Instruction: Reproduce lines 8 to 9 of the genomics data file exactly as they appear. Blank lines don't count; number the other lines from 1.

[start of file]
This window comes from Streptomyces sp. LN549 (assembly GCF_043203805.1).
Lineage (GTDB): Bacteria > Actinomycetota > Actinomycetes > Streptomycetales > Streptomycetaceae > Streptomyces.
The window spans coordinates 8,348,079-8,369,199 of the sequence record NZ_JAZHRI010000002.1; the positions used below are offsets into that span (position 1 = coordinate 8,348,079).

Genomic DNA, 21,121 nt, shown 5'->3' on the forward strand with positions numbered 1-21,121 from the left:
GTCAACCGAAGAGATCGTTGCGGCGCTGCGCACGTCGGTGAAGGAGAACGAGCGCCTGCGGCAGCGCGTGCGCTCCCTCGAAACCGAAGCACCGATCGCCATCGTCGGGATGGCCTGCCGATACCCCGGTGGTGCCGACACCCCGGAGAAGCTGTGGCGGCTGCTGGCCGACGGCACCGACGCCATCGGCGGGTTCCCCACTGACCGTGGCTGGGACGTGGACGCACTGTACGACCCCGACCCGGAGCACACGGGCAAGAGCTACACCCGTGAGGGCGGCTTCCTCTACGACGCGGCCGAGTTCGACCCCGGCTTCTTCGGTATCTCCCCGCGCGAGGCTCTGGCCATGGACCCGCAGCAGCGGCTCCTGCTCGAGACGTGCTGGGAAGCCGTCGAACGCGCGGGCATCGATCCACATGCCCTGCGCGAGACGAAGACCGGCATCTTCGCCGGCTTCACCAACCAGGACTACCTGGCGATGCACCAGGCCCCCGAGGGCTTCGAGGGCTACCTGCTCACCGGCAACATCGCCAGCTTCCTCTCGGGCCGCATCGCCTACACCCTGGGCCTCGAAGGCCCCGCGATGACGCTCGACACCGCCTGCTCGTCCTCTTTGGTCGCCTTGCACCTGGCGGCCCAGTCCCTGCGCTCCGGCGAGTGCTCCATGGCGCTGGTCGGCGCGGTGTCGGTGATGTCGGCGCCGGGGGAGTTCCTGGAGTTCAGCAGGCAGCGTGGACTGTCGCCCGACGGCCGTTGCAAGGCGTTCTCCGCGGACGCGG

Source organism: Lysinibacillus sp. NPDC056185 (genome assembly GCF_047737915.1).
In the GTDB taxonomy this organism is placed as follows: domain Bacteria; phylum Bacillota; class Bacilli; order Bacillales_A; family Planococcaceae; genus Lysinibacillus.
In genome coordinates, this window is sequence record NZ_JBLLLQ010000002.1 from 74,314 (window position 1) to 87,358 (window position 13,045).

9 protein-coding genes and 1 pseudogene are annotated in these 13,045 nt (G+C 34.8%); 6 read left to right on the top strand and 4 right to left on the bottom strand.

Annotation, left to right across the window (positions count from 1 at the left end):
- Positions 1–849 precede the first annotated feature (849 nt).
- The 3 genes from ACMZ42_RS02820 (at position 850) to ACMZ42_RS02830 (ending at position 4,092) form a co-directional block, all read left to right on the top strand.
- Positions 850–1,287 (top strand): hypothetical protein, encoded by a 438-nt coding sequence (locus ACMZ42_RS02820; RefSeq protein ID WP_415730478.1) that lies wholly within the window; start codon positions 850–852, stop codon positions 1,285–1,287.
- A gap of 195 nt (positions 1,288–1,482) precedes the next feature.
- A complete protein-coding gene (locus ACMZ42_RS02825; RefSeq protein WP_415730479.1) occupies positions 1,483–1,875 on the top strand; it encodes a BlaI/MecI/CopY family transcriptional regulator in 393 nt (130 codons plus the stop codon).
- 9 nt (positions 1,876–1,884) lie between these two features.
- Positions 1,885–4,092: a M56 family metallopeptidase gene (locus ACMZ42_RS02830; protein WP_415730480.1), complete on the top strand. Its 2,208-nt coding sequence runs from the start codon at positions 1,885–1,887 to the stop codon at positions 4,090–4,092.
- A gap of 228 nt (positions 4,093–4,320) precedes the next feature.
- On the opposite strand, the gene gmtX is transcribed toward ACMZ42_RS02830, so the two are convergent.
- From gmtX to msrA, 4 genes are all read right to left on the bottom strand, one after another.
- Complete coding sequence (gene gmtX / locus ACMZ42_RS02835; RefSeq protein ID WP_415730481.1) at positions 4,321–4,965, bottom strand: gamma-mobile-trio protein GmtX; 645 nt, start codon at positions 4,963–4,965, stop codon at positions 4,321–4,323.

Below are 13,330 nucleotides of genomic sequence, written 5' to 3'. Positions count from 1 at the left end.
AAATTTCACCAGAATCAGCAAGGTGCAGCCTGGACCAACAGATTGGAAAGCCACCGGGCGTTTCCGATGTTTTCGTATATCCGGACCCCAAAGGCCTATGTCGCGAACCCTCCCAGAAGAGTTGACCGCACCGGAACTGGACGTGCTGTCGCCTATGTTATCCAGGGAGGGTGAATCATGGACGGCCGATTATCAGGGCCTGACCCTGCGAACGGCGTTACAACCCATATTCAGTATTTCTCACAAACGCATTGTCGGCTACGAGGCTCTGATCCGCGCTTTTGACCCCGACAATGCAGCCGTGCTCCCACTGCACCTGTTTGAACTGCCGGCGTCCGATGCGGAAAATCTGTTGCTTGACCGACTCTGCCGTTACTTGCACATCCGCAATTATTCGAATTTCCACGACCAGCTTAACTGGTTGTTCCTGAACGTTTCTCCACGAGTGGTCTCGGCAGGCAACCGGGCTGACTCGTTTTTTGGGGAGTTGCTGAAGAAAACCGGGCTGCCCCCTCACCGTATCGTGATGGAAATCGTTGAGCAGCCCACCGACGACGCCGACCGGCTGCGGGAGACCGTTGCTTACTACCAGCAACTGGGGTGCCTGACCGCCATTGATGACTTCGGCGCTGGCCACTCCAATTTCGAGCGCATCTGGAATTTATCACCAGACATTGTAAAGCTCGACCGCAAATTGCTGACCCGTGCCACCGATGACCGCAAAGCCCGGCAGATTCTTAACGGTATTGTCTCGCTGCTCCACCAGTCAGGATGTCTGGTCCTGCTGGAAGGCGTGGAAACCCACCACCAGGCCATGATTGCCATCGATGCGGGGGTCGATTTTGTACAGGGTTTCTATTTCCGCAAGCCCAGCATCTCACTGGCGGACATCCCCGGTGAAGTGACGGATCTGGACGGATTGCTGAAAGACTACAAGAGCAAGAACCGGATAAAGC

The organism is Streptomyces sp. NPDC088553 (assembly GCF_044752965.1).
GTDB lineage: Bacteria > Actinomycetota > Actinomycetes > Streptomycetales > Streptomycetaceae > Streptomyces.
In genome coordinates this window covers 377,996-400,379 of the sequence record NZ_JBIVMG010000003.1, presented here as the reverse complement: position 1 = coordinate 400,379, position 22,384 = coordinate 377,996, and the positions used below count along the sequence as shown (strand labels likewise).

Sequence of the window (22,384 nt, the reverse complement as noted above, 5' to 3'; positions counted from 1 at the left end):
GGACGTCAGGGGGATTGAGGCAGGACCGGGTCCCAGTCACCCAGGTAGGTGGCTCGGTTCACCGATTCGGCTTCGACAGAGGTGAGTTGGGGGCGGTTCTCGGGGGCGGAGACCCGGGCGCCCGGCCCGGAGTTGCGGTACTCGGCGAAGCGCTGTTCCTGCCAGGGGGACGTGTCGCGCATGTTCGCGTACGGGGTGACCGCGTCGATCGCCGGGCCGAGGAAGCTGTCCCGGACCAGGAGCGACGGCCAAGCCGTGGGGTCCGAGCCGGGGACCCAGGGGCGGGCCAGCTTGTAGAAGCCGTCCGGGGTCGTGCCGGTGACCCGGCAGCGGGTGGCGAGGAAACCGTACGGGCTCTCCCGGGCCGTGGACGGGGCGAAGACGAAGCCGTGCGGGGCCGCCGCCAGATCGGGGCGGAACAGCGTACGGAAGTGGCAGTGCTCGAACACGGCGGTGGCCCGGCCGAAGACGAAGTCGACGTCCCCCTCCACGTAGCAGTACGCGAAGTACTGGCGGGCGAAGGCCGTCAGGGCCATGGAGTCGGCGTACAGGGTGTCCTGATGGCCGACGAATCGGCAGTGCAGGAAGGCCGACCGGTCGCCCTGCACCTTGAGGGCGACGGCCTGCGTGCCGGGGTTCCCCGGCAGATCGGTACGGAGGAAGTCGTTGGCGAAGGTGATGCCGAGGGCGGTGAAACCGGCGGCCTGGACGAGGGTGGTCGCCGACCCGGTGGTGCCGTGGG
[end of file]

In genome coordinates, this window is sequence record NZ_JBLLLQ010000002.1 from 74,314 (window position 1) to 87,358 (window position 13,045).

9 protein-coding genes and 1 pseudogene are annotated in these 13,045 nt (G+C 34.8%); 6 read left to right on the top strand and 4 right to left on the bottom strand.